IT'S A FACT that there are many luxurious and well-appointed caravans on the road in Australia today. However, that level of appointment does come with a weight penalty, so vehicles like Holden Commodore and Ford Falcon sedans, once the kings of tow cars, are much less dominant these days.
A challenge for any designer is to get all the features that many of us have become accustomed to into a usable length of van. Full-width rear bathrooms, for instance, have become quite common, yet they take up a considerable amount of space, as do island beds.
Newcastle-based Australian Motorhomes not only sells motorhomes and fifth wheelers, but in more recent times has taken on the Sunliner range of caravans.
Proprietor Ron Warden, a car enthusiast, pondered the sedan tow vehicle problem, looked at the elevating beds found in some motorhome designs, and married that with one of the smaller Sunliner-designed caravans. He came up with the 5m (16ft 4in) Carnie, which has an ATM of 1780kg and a Tare of 1540kg, and is ideal for many sedans.
TAKE A SEAT
The layout design is a very workable compromise. The Carnie has a front entry, front kitchen, full-width rear bathroom, and lounge/dining in the middle. The two sideways-facing lounges can be used as beds, but the main bed (which can be left made up) lowers from the ceiling at a quick flick of a wall switch.
The interior reflects the Sunliner style, with easy-on-the-eye décor, cream leatherette upholstery and, despite being a relatively small van, a light-filled interior. Large Seitz windows with integrated insect screens and blinds considerably add to this airy interior feel.
Fore and aft hatches supply extra ventilation and, if needed, the rear hatch is pre-wired to take a roof-mounted air-conditioner.
The bed's raising mechanism, which in other rigs has proven hard to hide, has been built-in quite well here. Ceiling and under-bed-mounted fluorescent lights supply night time illumination.
Kitchens running across the front of a van are relatively rare these days, but it was nice to see one in the Sunliner. A combo three-burner cooktop and stainless steel sink (no drainer) is fitted slightly off-centre to the nearside, with the rest of the bench available as work space.
With the 150L fridge and eye-height microwave mounted against the offside wall, the corner becomes a bit unusable. But storage accessed via a top hatch makes the best of it.
Under-bench storage is good, with a selection of variable sized drawers, multi-shelved cupboard and wire basket-style slide-out pantry. Given the sloping angle of the front corner, there isn't much room for overhead locker and shelf space, but some has been squeezed in nonetheless.
With large puffy cushions, the two lounges offer an immediate invitation to sit down and relax. Windows on either side offer good views and when dining time comes around, the Zwaardvis any-which-way table is stored under the nearside seat. In a layout design such as this, this style of table is an asset.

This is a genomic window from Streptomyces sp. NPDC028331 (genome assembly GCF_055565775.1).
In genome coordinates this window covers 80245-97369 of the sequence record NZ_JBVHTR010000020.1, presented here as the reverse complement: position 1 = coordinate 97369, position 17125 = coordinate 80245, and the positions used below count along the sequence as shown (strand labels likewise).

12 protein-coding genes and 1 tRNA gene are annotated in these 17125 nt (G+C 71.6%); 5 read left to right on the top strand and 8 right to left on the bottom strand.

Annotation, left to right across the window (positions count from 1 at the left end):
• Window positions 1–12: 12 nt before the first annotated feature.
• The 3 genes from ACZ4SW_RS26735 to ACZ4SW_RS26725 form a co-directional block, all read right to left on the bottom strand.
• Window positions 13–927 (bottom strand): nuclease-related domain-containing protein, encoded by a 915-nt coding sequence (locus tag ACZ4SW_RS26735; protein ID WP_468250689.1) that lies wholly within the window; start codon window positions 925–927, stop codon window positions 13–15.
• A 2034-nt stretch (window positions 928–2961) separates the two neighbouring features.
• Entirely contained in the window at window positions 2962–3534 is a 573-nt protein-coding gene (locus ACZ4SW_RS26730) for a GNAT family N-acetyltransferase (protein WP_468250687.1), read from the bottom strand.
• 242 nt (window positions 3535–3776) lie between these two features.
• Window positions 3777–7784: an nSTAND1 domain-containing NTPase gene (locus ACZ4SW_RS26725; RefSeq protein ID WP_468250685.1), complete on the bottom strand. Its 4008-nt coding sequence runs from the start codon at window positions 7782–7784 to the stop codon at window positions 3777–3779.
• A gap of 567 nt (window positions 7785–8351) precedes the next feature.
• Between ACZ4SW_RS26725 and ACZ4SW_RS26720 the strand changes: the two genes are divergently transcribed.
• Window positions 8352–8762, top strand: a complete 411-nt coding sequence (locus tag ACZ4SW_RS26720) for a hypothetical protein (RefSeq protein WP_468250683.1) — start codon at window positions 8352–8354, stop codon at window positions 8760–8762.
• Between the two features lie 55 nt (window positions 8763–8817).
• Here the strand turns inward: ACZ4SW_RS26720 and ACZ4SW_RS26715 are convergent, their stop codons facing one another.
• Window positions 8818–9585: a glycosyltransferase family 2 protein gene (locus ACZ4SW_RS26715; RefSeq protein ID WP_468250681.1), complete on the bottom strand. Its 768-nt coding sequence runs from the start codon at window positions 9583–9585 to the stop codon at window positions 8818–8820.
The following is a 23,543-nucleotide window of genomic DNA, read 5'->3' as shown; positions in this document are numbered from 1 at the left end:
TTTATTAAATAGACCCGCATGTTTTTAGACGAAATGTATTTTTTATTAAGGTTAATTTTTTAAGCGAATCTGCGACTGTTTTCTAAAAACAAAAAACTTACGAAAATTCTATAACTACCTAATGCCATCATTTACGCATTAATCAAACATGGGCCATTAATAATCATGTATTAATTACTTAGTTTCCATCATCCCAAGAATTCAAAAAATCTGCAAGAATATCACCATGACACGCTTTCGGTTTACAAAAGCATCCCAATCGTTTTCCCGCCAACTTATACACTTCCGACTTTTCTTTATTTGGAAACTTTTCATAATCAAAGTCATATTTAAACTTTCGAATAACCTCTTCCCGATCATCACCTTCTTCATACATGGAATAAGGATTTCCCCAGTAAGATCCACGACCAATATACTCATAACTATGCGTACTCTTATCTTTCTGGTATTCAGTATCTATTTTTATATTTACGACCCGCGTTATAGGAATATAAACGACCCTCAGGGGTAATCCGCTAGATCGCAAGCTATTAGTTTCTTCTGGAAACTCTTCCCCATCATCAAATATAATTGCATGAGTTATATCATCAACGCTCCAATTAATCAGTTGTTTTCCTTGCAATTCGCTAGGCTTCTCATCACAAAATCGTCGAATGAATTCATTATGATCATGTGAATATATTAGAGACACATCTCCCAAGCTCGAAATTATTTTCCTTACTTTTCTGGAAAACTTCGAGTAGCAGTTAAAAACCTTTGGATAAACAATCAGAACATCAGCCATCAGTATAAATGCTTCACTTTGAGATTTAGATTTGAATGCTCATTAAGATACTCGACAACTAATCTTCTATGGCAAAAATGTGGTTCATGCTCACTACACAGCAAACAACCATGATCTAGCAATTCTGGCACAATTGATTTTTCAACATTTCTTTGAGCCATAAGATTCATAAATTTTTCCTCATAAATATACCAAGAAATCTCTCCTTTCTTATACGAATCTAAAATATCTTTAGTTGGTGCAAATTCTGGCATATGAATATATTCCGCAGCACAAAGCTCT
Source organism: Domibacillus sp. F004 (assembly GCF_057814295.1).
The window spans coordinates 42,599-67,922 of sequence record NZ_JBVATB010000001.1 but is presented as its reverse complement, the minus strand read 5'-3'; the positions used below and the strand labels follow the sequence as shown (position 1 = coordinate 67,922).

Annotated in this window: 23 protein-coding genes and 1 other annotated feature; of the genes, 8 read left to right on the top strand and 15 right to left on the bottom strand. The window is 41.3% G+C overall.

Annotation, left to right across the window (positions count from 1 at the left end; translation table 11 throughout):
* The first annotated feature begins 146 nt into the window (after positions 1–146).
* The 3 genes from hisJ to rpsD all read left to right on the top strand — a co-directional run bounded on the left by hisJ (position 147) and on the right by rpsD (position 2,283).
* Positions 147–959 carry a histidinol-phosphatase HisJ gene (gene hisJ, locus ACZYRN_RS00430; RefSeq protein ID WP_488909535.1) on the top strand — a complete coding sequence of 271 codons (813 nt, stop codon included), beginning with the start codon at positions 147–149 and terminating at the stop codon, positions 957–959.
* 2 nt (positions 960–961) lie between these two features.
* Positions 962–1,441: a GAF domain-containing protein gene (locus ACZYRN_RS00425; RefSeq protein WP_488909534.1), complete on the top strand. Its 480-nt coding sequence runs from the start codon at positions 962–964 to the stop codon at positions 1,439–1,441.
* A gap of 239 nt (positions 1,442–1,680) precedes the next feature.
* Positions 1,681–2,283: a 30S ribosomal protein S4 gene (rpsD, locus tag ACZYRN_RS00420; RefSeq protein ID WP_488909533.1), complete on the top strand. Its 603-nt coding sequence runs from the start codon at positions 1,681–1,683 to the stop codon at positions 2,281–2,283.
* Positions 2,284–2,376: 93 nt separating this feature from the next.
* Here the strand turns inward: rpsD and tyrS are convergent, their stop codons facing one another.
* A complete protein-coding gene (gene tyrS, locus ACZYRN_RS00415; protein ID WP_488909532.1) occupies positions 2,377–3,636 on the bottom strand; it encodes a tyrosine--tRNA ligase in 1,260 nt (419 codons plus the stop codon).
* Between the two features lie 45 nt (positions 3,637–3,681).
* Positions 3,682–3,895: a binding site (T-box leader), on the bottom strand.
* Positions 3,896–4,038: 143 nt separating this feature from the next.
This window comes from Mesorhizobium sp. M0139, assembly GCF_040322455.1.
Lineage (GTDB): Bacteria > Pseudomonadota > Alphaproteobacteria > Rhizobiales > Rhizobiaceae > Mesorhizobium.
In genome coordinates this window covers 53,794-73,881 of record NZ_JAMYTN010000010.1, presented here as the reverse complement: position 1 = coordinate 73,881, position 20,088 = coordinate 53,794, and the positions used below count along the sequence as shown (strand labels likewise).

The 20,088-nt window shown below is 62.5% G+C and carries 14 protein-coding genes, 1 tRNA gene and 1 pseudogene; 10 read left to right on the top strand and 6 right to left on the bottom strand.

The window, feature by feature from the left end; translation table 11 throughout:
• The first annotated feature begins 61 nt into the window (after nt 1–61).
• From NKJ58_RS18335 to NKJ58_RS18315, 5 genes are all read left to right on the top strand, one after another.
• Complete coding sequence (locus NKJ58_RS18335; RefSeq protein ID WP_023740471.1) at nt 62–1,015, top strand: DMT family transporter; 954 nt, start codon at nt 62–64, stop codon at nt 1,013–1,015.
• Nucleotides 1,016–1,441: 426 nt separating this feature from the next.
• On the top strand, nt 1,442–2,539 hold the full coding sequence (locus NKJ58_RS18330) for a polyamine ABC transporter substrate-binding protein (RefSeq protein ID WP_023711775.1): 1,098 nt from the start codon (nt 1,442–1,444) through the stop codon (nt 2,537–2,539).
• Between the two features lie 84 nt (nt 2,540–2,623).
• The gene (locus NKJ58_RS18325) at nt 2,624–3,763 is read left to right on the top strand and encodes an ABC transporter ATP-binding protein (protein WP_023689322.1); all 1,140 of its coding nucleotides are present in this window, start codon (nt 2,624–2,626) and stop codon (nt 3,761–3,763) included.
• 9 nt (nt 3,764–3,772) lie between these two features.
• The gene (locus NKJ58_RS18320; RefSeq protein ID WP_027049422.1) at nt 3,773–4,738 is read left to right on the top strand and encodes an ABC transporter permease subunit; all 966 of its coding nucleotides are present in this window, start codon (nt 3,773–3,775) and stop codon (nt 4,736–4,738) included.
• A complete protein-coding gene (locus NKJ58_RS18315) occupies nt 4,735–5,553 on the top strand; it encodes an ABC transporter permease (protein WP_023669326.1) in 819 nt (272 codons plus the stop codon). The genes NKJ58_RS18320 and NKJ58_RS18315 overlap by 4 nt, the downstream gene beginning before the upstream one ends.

The 1.95x1.45m (6ft 5in x 4ft 8in) bed can be lowered quite quickly. If you'd like to set the bed at a low height, the lounge's back cushions will have to be removed and stored under the bed.
One of the few disadvantages of this setup is that the person on the forward side of the bed will have limited access to the bathroom at night. There is also a 200mm loss of ceiling height in the middle of the van. Neither sleeper has a bedside ledge, so a hinged shelf on either side would be a practical inclusion.
General storage might have been an issue with a van of this size, but side cupboards have been added in the space between the bathroom and lounges. A full-height wardrobe on the offside, as well as a half-height cupboard on the nearside, offer plenty of shelf and hanging space.
In the rear, the bathroom includes a separate shower cubicle, Thetford cassette toilet and a small, centrally-located vanity with shaving cabinet above. The rear window improves space perceptions and even offers some outside viewing when seated on the loo. A vent hatch above the shower gives the required ventilation.
The van sits on the Sunliner-designed DuraTorque chassis. This unit is made from hot-dipped galvanised steel designed to be lightweight with curved (rather than cut and welded) drawbar rails running the full length of the chassis. There is also a second box section frame above, which has punched-hole cross members. The water tank is mounted behind the Al-Ko IRS suspension-fitted axle.
At the business end, the drawbar looks remarkably clean, with only the coupling and jockey wheel fitted. The 4kg gas cylinder is located in the front boot.
Above the chassis, the body has a nice, simple, streamlined look, and roof bars are an interesting touch. Sunliner's ThermoTough fibreglass composite structure is used for the walls, with fibreglass mouldings back and front, and the timber-framed DuraRoof bonded material used for the roof. Walls and roof are designed to be fully insulating.
On the road, the Carnie towed very well indeed, and my Ford Falcon XR6 was a willing performer, as might be expected. There was a surprising lack of the usual fore and aft pitching that accompanies smaller tow vehicles.
This combination worked well, the Carnie well within the Falcon's towing limits.
THE BOTTOM LINE
There are going to be a few trade-offs with this type of design, such as the slightly lower ceiling in the middle. But, generally speaking, this van's a winner, not only in terms of van livability, but in the lighter tow vehicle department. It's also a van built to a budget.
I am definitely in favour of beds that don't have to be made up every night, and if you happen to favour a full-width bathroom, then you can have your cake and eat it too with the Carnie.
Source: Caravan World Feb 2012.